The Global Search for Education: Director Melissa Center Contextualizes Abortion — What We Had and What We’ve Lost
This month, audiences can screen R.V on the Planet Classroom Network. This film is curated for the Planet Classroom Network by Planet Classroom.
R.V is an impressive short film from Directors Melissa Center and Will Hawkes that captures the dystopian future that will ensue as abortion becomes illegal.
The film follows a despondent woman as she ventures into the back woods to receive an illegal abortion within an R.V. Never speaking a word throughout the process, the woman is left with nothing more than fear and hopelessness as she has to resort to unsafe means to protect herself.
The Global for Education welcomes Director Melissa Center.
Melissa, as both the director and the lead role, what challenges did you face in the production process?
Production was challenging on several fronts. First, this is a deeply sensitive topic, and I felt deeply connected to it — not as someone who had an abortion myself, but as a woman who believes in bodily autonomy. I wanted to take a stand on behalf of women who were (and still are) screaming to be heard, while also ensuring I wasn’t alienating those that have differing points of view on abortion. My goal was and always is empathy.
I was fortunate to have the support of a co-director — Will Hawkes, and the expertise of our D.P. Auden Bui, so pre-production and production was very collaborative. Our entire crew showed up fully with their talents, and we shot the film in one day. We lucked out with the location — it was perfect because it felt like it could be anywhere, USA. Days prior, however, the surrounding area was on fire! Wildfires in California are no joke. Thankfully the property was safe.
We did have budgetary limitations, which ended up being a blessing. The original story was longer than the short you see, and included a backstory of the couple. Because of financial constraints, we decided to film what you now see. We realized, in the process, that this version of the short stood on its own, and that at the end of the day, the backstory was irrelevant: what a woman chooses to do with her body is nobody’s business but her own.
The biggest challenge we faced was in post-production. I got a call from Will after he had met with our incredible editor Melanie Annan to go over our footage. All of our closeups were gone! To this day we still have no idea what happened. My heart sank. First — this meant we’d have to mobilize our team and shoot another day. This cost money we didn’t have. Second — as an actor, I had already put myself through the ringer! I didn’t know if I had it in me to go through the experience again. But we rallied, and I dug deep, and what you see is actually a better performance than I think I gave the first time around. So it all works in the end.
To what degree would you say the film was dramatized, or is it likely to be a realistic future?
This is hard to say. This film was inspired by actual personal accounts of women seeking abortions either pre-Roe or in areas without proper safe access, so what you see isn’t a far-removed possibility. I do believe that women need and will seek out abortions regardless of access. Thankfully, there are more resources available such as abortion pills — however, these are also heavily restricted and can be financially inaccessible.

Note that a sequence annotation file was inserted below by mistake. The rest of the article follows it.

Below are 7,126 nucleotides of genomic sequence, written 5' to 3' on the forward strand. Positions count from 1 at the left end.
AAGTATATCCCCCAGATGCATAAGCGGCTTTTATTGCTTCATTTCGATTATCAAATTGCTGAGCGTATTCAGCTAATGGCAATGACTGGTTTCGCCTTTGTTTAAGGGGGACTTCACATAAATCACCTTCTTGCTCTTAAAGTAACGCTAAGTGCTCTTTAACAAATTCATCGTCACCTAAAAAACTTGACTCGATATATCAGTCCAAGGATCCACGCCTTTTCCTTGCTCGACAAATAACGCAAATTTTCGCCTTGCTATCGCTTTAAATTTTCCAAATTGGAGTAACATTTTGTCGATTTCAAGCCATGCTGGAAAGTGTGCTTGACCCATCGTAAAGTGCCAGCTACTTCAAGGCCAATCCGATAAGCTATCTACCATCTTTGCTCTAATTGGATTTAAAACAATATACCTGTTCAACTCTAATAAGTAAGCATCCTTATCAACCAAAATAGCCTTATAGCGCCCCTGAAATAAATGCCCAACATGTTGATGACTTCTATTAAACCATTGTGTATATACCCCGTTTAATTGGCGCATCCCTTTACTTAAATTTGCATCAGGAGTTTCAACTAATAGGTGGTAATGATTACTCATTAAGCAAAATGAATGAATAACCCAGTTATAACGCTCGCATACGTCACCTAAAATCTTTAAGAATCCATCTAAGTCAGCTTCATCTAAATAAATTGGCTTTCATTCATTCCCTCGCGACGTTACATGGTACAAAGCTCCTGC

How important is the role of emotion both in the storytelling and on the topic of abortion?
Emotion is essential to the storytelling. I wanted people to feel my character’s experience start to finish. I wanted people to put themselves in my character’s shoes. I wanted men to watch this and ask — what if this were my sister? My daughter? My wife?
So many people are uncomfortable with abortion and uncomfortable with emotion. I say — if you are uncomfortable with abortion, don’t get one. As for emotion, it’s intrinsic to our humanity, and we as a society need to learn how to navigate our own emotional lives without projecting and deflecting on others.
As for how this all pertains to the story itself, the audience will and should feel uncomfortable watching this film. At the end of the day, this is the position women are being put into.
What do you hope audiences will take away from your film?
When we first made this film, it was a cautionary tale: this is what can happen if you take away a woman’s access to safe healthcare. We wanted to mobilize our audience to take action and to fight to maintain our rights. We wanted people on either side of the political spectrum to really understand what people go through when faced with impossible decisions.
Now, as this film has become eerily and increasingly more and more significant, it becomes more and more of a layered watch. It contextualizes what we had and now what we’ve lost. It foreshadows experiences that are likely to occur — whether in an R.V. or in someone’s own bathroom.
What do you recommend we do to support women’s reproductive rights?
VOTE for pro-choice candidates. You can visit Emily’s List to ensure your representatives are advocating for your rights.
DONATE to organizations like The National Network of Abortion Funds which provide financial assistance, travel, lodging, and many other types of support to abortion seekers.
C.M. Rubin and Melissa Center
Don’t Miss R.V, now screening on the Planet Classroom Network. This film is curated for the Planet Classroom Network by Planet Classroom.